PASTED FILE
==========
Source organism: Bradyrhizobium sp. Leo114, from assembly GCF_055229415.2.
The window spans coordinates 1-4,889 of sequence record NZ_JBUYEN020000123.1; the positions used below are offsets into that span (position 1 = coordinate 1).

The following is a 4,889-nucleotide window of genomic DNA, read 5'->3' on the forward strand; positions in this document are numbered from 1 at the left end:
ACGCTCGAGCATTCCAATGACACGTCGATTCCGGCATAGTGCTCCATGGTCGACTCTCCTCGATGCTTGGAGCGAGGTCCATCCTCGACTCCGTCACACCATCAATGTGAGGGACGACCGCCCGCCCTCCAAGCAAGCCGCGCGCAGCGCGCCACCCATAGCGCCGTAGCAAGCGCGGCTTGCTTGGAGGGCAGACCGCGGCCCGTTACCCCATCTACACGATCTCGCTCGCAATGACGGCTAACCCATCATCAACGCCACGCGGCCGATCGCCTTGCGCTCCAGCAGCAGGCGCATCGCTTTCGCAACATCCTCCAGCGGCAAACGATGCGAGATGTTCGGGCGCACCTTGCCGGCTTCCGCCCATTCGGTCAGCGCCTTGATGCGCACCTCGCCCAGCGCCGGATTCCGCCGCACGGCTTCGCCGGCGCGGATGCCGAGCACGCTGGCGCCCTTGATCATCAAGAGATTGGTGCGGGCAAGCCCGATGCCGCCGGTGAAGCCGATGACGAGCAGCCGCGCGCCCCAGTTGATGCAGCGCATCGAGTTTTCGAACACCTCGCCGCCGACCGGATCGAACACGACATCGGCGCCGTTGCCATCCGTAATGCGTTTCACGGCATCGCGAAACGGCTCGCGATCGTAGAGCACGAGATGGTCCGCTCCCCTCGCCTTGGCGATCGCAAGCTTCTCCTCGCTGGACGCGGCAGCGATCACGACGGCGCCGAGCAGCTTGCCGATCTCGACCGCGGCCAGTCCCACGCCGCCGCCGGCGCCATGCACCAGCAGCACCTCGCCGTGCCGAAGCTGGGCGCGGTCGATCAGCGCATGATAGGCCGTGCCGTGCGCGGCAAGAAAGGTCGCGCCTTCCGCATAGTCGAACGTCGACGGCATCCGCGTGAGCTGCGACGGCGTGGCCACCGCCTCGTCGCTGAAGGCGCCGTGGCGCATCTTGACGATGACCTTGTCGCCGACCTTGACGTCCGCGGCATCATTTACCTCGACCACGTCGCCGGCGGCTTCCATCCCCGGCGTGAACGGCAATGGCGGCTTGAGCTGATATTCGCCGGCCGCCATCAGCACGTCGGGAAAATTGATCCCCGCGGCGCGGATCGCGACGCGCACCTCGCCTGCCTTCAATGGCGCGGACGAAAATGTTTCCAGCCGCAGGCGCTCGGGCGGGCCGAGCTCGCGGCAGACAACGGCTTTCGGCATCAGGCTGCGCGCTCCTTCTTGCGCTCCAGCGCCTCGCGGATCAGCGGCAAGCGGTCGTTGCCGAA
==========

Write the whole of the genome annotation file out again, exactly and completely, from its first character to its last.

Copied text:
Source organism: Bradyrhizobium sp. Leo114, from assembly GCF_055229415.2.
The window spans coordinates 1-4,889 of sequence record NZ_JBUYEN020000123.1; the positions used below are offsets into that span (position 1 = coordinate 1).

The following is a 4,889-nucleotide window of genomic DNA, read 5'->3' on the forward strand; positions in this document are numbered from 1 at the left end:
ACGCTCGAGCATTCCAATGACACGTCGATTCCGGCATAGTGCTCCATGGTCGACTCTCCTCGATGCTTGGAGCGAGGTCCATCCTCGACTCCGTCACACCATCAATGTGAGGGACGACCGCCCGCCCTCCAAGCAAGCCGCGCGCAGCGCGCCACCCATAGCGCCGTAGCAAGCGCGGCTTGCTTGGAGGGCAGACCGCGGCCCGTTACCCCATCTACACGATCTCGCTCGCAATGACGGCTAACCCATCATCAACGCCACGCGGCCGATCGCCTTGCGCTCCAGCAGCAGGCGCATCGCTTTCGCAACATCCTCCAGCGGCAAACGATGCGAGATGTTCGGGCGCACCTTGCCGGCTTCCGCCCATTCGGTCAGCGCCTTGATGCGCACCTCGCCCAGCGCCGGATTCCGCCGCACGGCTTCGCCGGCGCGGATGCCGAGCACGCTGGCGCCCTTGATCATCAAGAGATTGGTGCGGGCAAGCCCGATGCCGCCGGTGAAGCCGATGACGAGCAGCCGCGCGCCCCAGTTGATGCAGCGCATCGAGTTTTCGAACACCTCGCCGCCGACCGGATCGAACACGACATCGGCGCCGTTGCCATCCGTAATGCGTTTCACGGCATCGCGAAACGGCTCGCGATCGTAGAGCACGAGATGGTCCGCTCCCCTCGCCTTGGCGATCGCAAGCTTCTCCTCGCTGGACGCGGCAGCGATCACGACGGCGCCGAGCAGCTTGCCGATCTCGACCGCGGCCAGTCCCACGCCGCCGCCGGCGCCATGCACCAGCAGCACCTCGCCGTGCCGAAGCTGGGCGCGGTCGATCAGCGCATGATAGGCCGTGCCGTGCGCGGCAAGAAAGGTCGCGCCTTCCGCATAGTCGAACGTCGACGGCATCCGCGTGAGCTGCGACGGCGTGGCCACCGCCTCGTCGCTGAAGGCGCCGTGGCGCATCTTGACGATGACCTTGTCGCCGACCTTGACGTCCGCGGCATCATTTACCTCGACCACGTCGCCGGCGGCTTCCATCCCCGGCGTGAACGGCAATGGCGGCTTGAGCTGATATTCGCCGGCCGCCATCAGCACGTCGGGAAAATTGATCCCCGCGGCGCGGATCGCGACGCGCACCTCGCCTGCCTTCAATGGCGCGGACGAAAATGTTTCCAGCCGCAGGCGCTCGGGCGGGCCGAGCTCGCGGCAGACAACGGCTTTCGGCATCAGGCTGCGCGCTCCTTCTTGCGCTCCAGCGCCTCGCGGATCAGCGGCAAGCGGTCGTTGCCGAA